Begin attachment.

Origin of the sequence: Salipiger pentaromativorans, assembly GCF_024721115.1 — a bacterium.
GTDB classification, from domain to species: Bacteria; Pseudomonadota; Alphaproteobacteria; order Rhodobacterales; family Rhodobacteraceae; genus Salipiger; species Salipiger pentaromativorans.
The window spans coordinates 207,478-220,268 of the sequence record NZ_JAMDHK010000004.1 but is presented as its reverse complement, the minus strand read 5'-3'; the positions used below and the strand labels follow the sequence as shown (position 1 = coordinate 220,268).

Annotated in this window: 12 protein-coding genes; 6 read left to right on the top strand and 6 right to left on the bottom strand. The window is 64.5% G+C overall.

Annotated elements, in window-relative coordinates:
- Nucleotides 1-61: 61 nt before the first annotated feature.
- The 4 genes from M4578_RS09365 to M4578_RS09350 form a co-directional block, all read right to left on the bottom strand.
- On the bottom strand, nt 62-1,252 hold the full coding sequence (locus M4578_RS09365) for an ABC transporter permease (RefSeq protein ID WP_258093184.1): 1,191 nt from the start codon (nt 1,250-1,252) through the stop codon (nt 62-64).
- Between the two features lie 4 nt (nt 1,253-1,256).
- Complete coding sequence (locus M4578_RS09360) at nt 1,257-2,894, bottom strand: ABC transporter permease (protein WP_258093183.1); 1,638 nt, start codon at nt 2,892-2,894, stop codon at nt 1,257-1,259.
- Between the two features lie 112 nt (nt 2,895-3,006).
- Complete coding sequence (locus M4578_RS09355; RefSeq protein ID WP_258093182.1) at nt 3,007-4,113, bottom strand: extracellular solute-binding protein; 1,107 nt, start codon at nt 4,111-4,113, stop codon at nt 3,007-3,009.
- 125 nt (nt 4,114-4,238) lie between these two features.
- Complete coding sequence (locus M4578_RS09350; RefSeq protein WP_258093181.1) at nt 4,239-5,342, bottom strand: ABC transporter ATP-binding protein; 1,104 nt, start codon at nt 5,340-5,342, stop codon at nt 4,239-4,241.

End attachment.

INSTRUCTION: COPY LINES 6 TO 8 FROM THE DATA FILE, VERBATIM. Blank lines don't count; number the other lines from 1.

- Nucleotides 1-61: 61 nt before the first annotated feature.
- The 4 genes from M4578_RS09365 to M4578_RS09350 form a co-directional block, all read right to left on the bottom strand.
- On the bottom strand, nt 62-1,252 hold the full coding sequence (locus M4578_RS09365) for an ABC transporter permease (RefSeq protein ID WP_258093184.1): 1,191 nt from the start codon (nt 1,250-1,252) through the stop codon (nt 62-64).